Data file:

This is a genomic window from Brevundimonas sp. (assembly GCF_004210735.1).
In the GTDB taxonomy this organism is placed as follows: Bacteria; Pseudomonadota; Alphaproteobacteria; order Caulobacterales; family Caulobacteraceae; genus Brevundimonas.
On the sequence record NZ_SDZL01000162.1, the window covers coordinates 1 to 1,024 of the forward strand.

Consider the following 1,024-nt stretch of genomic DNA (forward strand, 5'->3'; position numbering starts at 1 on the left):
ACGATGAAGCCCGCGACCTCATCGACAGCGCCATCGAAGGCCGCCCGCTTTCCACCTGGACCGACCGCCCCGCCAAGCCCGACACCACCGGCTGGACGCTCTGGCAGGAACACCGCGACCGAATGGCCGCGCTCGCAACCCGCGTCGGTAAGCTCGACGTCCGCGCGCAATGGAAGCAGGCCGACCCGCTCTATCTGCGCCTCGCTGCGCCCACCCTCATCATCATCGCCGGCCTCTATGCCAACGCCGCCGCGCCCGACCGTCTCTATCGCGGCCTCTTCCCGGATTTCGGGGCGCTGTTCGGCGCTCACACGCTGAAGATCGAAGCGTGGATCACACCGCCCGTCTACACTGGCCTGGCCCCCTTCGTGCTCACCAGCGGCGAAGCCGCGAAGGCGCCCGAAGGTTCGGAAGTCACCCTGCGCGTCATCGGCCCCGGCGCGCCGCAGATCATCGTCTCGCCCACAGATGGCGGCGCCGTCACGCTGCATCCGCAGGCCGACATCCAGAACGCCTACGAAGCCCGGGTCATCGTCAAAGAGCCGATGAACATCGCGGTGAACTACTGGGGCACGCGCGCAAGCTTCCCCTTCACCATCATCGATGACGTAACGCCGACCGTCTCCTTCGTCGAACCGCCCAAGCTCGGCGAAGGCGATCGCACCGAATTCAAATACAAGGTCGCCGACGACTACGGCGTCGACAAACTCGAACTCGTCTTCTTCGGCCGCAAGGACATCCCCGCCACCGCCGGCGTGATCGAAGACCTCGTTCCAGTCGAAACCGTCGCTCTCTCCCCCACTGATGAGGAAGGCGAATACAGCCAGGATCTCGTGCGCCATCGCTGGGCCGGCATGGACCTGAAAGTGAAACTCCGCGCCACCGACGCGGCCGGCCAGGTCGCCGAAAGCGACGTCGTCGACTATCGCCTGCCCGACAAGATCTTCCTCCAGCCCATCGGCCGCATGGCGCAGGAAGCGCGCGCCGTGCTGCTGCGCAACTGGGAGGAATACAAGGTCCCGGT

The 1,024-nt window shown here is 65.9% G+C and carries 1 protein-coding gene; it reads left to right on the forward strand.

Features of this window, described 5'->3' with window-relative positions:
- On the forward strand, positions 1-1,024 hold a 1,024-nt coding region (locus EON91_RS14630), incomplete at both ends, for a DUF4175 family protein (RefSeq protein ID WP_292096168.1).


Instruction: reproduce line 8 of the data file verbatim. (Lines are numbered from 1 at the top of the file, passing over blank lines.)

- On the forward strand, positions 1-1,024 hold a 1,024-nt coding region (locus EON91_RS14630), incomplete at both ends, for a DUF4175 family protein (RefSeq protein ID WP_292096168.1).